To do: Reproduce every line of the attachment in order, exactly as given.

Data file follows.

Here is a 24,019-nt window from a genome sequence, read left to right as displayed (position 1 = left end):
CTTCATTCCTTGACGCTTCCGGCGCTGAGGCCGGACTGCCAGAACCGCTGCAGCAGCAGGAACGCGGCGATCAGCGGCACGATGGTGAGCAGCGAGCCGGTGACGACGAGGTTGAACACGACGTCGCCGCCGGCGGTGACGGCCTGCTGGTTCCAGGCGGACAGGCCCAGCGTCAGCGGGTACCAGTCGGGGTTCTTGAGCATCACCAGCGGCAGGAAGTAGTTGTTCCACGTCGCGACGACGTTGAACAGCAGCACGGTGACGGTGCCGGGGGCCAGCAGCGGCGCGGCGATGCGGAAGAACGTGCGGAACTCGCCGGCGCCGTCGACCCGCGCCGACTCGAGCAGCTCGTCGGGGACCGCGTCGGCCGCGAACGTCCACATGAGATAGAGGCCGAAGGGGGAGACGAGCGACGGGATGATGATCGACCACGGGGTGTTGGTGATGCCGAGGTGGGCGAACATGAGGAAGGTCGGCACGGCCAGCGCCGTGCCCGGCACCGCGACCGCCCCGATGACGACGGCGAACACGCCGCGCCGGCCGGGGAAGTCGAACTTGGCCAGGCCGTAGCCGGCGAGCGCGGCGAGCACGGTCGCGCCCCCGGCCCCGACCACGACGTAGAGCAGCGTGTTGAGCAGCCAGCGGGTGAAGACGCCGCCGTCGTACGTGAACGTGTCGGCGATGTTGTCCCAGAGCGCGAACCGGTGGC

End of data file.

Here is a 24,019-nt window from a genome sequence, read left to right as displayed (position 1 = left end):
CTTCATTCCTTGACGCTTCCGGCGCTGAGGCCGGACTGCCAGAACCGCTGCAGCAGCAGGAACGCGGCGATCAGCGGCACGATGGTGAGCAGCGAGCCGGTGACGACGAGGTTGAACACGACGTCGCCGCCGGCGGTGACGGCCTGCTGGTTCCAGGCGGACAGGCCCAGCGTCAGCGGGTACCAGTCGGGGTTCTTGAGCATCACCAGCGGCAGGAAGTAGTTGTTCCACGTCGCGACGACGTTGAACAGCAGCACGGTGACGGTGCCGGGGGCCAGCAGCGGCGCGGCGATGCGGAAGAACGTGCGGAACTCGCCGGCGCCGTCGACCCGCGCCGACTCGAGCAGCTCGTCGGGGACCGCGTCGGCCGCGAACGTCCACATGAGATAGAGGCCGAAGGGGGAGACGAGCGACGGGATGATGATCGACCACGGGGTGTTGGTGATGCCGAGGTGGGCGAACATGAGGAAGGTCGGCACGGCCAGCGCCGTGCCCGGCACCGCGACCGCCCCGATGACGACGGCGAACACGCCGCGCCGGCCGGGGAAGTCGAACTTGGCCAGGCCGTAGCCGGCGAGCGCGGCGAGCACGGTCGCGCCCCCGGCCCCGACCACGACGTAGAGCAGCGTGTTGAGCAGCCAGCGGGTGAAGACGCCGCCGTCGTACGTGAACGTGTCGGCGATGTTGTCCCAGAGCGCGAACCGGTGGC